Many tributes from journalists are pouring in about the late Fackson Nkandu. Naturally those without any interest in journalism would have been wondering what the fuss is all about this Nkandu especially that journalists die a little too frequently everywhere else.
Not too many people give a rat’s ass about journalists anyway. Maybe that is why perhaps outside the journalistic corridors the name does not ring a bell. But bringing it a little too closer to home ba Nkandu is father to former ZNBC journalist Maureen although I doubt that is how the old man would have loved to be identified for he was very easily identifiable on his own credentials.
Ba Nkandu was a journalist and public servant although his most recognisable works are those spent as a trainer. He put in many years at Evelyn Hone College and also founded the Norma Jean Journalism Institute that has living examples of recognizable journalists in the industry standing as tall as anybody. It is not for the seriousness of his lecturing that many journalists and anybody else who met him in life remember most about him.
He could be sometimes dangerously humorous to the point of being dismissed as a clown. Trust me he could put up quite a comic posture before his students that few could forget an encounter with him.
Here is a man with his bent posture unmistakably due to old age and grey hair standing in testimony to his advanced age and his opening line on your first day in journalism school goes something like, My names bane are Fackson Nkandu and please it is Fackson with an A? Before you could grasp the joke he would have already launched into a Media Law and Ethics lecture.
Or just when everyone was getting a little too serious about class his eyes could veer in some direction and launch into something like, “Kasimbi (girl) do not look at lecturers like that your eyes are so attractive toward lecturers!” Just when everyone thought he was done he could go like, “I am serious”. But then that is how you always got hooked on his classes as you never knew what he would throw at you next.
But one never lost the core of his messages and with his ever present message that he lived of a journalist bane (friends) has to be smart. Yes that he was a living testimony of his smartness gospel with trademark four piece blazers.
Or at his witty best could ask a journalist wannabe say “Kasimbi (girl) why do you want to be a journalist?” And the student would go like, “I love travelling and meeting a lot of people.” And Ba Nkandu with a plain face would say, “Then why not just be a bus conductor.”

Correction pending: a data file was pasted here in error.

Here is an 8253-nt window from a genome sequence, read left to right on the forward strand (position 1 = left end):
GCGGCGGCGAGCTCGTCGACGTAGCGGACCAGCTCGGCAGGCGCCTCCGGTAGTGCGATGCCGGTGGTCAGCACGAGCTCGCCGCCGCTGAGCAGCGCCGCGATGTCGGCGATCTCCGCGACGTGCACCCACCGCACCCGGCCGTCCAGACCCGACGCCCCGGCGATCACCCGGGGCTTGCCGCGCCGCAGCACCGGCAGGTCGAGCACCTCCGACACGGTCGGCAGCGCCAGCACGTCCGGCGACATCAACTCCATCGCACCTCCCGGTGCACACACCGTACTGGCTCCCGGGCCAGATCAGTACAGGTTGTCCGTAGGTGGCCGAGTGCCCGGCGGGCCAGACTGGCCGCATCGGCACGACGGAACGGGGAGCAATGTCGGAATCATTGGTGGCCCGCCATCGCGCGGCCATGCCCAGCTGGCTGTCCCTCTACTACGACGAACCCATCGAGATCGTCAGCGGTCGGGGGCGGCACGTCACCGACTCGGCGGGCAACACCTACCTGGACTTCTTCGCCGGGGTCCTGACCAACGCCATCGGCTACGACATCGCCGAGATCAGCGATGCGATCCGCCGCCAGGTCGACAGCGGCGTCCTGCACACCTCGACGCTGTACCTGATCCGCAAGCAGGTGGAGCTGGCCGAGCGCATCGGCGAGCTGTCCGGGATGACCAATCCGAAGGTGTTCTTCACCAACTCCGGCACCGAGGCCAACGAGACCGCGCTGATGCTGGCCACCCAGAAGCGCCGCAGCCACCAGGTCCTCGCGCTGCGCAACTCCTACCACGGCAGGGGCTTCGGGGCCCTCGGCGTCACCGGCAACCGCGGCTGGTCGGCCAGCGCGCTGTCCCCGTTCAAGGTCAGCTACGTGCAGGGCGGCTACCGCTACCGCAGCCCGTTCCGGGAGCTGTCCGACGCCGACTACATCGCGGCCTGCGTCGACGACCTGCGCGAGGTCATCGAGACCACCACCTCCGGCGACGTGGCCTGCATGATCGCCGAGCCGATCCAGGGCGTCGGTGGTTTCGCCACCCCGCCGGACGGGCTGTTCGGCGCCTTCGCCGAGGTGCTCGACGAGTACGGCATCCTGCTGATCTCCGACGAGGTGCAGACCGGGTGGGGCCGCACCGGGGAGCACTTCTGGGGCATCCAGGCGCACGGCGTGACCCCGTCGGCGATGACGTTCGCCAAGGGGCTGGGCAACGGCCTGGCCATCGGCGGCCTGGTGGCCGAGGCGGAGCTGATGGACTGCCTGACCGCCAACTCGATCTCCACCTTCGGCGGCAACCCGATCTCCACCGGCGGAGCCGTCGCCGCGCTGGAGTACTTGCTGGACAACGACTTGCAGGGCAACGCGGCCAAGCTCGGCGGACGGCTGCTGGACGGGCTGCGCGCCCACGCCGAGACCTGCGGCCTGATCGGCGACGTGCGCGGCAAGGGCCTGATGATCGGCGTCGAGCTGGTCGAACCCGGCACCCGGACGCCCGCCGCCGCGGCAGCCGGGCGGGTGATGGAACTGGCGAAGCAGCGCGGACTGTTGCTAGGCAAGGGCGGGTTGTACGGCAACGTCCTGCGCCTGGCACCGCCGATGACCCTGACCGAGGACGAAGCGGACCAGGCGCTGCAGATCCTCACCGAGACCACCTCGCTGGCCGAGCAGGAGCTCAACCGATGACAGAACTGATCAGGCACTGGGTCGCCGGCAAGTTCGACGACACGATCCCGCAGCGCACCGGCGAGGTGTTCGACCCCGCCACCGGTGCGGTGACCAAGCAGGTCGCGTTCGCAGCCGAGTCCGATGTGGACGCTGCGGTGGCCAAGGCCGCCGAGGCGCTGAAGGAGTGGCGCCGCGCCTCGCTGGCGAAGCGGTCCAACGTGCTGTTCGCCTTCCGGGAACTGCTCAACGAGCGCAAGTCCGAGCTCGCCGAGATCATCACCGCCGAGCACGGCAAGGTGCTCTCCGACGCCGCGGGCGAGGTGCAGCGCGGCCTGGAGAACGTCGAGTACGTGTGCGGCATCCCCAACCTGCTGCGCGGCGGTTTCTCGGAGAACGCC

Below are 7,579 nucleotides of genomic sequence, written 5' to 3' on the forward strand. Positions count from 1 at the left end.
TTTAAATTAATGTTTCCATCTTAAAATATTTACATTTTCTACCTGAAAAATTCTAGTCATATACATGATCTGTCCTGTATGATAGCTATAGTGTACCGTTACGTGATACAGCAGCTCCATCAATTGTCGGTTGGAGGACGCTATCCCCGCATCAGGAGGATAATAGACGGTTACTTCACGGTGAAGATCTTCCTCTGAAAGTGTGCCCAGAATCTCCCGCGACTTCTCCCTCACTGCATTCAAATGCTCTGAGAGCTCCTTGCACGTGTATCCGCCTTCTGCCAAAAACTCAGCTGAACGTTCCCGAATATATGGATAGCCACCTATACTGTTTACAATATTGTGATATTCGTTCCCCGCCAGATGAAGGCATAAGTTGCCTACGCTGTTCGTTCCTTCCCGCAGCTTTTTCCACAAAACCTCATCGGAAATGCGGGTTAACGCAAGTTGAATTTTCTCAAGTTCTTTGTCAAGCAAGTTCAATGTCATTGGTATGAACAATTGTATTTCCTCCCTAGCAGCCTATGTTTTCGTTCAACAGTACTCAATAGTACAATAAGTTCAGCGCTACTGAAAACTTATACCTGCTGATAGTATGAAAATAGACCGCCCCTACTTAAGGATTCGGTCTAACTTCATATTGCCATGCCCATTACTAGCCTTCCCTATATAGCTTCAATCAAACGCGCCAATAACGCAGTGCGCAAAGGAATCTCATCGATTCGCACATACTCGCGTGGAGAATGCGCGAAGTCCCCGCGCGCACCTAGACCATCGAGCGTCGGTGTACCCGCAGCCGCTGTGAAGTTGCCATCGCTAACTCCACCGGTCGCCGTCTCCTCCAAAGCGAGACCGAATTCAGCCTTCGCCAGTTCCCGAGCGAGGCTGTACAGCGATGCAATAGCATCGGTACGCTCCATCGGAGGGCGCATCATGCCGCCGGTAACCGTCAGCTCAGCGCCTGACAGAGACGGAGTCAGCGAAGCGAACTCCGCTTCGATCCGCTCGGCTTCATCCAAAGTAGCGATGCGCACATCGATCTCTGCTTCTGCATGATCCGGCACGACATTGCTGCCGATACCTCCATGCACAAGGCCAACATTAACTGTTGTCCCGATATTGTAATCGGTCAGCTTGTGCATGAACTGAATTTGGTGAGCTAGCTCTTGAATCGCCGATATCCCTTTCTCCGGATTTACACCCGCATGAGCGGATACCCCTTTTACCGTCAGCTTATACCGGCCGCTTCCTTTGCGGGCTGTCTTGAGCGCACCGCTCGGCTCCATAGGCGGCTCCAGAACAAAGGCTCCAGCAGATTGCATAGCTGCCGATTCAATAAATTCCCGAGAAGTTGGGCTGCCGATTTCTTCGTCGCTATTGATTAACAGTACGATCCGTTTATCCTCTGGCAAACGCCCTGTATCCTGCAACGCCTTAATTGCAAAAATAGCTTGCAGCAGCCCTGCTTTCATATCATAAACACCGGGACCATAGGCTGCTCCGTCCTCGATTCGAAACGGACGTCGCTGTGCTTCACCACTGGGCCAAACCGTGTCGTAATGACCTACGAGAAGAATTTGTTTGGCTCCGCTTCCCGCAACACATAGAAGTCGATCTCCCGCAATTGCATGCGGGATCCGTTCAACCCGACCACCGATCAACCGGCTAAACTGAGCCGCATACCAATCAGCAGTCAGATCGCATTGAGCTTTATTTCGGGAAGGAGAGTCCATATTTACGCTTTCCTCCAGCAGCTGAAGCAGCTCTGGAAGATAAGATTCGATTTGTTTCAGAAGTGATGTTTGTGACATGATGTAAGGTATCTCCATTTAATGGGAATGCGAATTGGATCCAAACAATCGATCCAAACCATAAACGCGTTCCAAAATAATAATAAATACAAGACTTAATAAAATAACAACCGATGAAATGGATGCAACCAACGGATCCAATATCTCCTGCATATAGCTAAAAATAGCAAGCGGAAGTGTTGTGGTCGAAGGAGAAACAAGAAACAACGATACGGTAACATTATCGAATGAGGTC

That is how deep his humour pool ran once he went deep in his occasional indiscretions at the height of his powers he could belt out so dangerously truthful account as, “bane (friends) when I was a journalist and we went to a function I had a friend Shi Mumbi and if went to a place and we are looking out for beautiful women and if Shimumbi whispers to me in the direction of a beautiful woman saying HaHaP that meant Her Husband Present!” well for those that did spend at least a year or just months under the hands of Ba Nkandu they will know that by far the greatest gift he had was ease with which he delivered lasting knowledge to his students.
There were no doubting his knowledge and passion for journalism as he demonstrated last year on May 3 when he joined scribes to celebrate World Press Freedom Day on a wheelchair. Ba Nkandu loved his country. He would say, “Zambia my country which country is also yours.”
He sometimes would veer off into politics. And he didn’t kind words for one politician who he described as “nincompoop”. He once almost got his class in trouble with his humour when a senior manager at Evelyn Hone College stormed class on an administrative issue and with the lady barely out of earshot ba Nkandu was at it saying, “That is Ms Musonda (name withheld) bane, she is not so ugly?” once everyone burst into laughter there that awkward moment coming back to find out what had just happened but as quickly as he had said it he just carried on with class.
Ba Nkandu was in a class of his own. What a legend! A journalism luminary. At 82, ba Nkandu had lived a full biblical life and all we can do is celebrate his life
Go well Ba Nkandu. The profession you served and so dearly loved will miss you!